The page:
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The emergence of a new preferred refrigerant (R-410A), as fluorocarbons have been phased out, requires up-to-date tools and expertise. Because it operates at a higher pressure than other refrigerants, finding and eliminating leaks in R-410A systems is important. Industry sources have been reporting that leaks are becoming more frequent.

Service technicians can employ a variety of proper leak-detection methods.  These techniques are not new, but because of the potential difficulty in detecting leaks they all have value. Five of the most common techniques, all employed by DG Service Company are:

Visual checks
– A first visual inspection for clues, such as dirt build-up around fittings or unusual colored markings.Soap Bubble Test

Soap-bubble test
– Concentrated soap used to ‘bubble-up’ at a leak site is a proven method, employed since the beginnings of refrigeration technology.  It is fast and leaks can be easily pinpointed.

Nitrogen pressurization
–Pressurizing the system with nitrogen at 150 psi. This test takes a bit of time and can detect small, large or multiple leaks. A leak may not become apparent until the system operates; a disadvantage.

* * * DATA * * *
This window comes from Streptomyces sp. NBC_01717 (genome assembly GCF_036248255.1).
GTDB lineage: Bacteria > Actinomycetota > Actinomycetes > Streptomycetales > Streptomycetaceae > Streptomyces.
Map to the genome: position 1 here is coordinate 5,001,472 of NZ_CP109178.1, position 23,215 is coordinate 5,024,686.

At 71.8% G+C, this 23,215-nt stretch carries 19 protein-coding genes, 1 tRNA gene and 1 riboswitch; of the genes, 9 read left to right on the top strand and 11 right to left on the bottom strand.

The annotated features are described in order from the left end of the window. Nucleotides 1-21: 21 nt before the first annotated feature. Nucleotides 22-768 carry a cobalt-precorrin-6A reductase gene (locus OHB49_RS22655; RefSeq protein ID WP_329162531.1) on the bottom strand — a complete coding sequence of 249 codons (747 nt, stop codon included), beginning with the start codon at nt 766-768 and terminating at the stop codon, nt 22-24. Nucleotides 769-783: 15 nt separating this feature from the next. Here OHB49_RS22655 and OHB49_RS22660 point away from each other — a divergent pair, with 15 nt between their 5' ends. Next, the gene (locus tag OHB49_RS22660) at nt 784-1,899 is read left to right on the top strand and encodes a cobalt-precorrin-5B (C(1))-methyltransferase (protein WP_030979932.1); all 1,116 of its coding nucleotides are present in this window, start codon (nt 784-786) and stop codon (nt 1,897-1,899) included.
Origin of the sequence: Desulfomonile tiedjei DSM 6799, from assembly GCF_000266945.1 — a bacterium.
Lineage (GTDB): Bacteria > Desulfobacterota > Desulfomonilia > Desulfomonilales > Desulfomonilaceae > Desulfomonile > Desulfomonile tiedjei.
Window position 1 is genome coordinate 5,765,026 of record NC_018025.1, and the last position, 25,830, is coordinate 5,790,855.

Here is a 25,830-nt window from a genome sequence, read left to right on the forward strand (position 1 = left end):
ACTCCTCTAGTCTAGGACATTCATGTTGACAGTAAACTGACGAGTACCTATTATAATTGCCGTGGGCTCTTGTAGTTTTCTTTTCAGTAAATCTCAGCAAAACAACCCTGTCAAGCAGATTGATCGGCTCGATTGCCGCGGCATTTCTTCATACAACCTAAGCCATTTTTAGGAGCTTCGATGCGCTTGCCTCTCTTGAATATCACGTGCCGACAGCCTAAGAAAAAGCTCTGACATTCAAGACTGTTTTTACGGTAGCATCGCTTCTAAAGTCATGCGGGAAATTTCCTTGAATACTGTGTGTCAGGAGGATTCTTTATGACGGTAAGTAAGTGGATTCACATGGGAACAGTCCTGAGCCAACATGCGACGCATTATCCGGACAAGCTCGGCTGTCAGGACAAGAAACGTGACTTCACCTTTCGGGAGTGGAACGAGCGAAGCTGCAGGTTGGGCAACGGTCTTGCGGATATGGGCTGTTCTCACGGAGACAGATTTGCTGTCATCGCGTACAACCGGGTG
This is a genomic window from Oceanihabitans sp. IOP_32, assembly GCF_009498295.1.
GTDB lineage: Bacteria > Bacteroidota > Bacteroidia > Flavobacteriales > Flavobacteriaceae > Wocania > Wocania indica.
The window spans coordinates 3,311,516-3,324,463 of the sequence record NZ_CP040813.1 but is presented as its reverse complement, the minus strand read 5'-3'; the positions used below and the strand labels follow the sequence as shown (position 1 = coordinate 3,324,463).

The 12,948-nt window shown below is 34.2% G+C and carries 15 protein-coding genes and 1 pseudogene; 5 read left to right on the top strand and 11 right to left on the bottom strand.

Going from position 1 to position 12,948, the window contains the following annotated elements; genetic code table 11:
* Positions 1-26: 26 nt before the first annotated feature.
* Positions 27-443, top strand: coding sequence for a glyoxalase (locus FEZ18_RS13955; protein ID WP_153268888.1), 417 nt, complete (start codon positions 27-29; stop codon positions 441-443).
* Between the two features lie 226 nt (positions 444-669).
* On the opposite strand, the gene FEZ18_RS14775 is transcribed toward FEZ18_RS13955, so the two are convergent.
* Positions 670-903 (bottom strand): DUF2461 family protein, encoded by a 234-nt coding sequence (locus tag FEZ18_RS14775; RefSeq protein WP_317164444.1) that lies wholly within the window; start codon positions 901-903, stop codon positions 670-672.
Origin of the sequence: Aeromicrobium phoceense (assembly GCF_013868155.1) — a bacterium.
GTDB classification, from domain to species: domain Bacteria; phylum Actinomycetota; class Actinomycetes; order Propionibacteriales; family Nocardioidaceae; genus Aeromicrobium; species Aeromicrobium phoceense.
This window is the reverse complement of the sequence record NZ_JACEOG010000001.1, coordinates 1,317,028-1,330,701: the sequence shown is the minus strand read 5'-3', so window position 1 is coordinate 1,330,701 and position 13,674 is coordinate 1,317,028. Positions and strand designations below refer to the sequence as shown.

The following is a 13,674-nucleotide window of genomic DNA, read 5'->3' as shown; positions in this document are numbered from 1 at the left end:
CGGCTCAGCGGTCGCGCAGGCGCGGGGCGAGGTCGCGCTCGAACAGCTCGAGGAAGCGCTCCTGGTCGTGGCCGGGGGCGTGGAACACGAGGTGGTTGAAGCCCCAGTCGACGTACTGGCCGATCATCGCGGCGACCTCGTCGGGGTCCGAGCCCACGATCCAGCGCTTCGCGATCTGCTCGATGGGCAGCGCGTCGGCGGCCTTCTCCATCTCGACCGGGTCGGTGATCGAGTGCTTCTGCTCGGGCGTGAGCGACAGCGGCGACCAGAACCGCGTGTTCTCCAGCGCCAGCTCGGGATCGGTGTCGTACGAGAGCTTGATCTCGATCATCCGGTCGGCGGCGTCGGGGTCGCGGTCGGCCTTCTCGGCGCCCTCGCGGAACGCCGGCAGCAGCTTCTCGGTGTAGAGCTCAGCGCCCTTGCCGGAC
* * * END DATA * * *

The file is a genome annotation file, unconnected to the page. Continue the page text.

Electronic leak test
– While system is nitrogen charged, a small charge of (leaking) refrigerant can be detected with electronic leak instruments.

UV-dye injection- Employed after other methods fail to find a leak. UV-dye is injected into the system.  This method can detect continuous and/or intermittent leaks over days or months.

The causes of leaks can vary widely but need to be dealt with in a timely fashion to alleviate further damage to the entire refrigeration or air conditioning system.  DG Service Company prides itself on our expertise in refrigerant technology.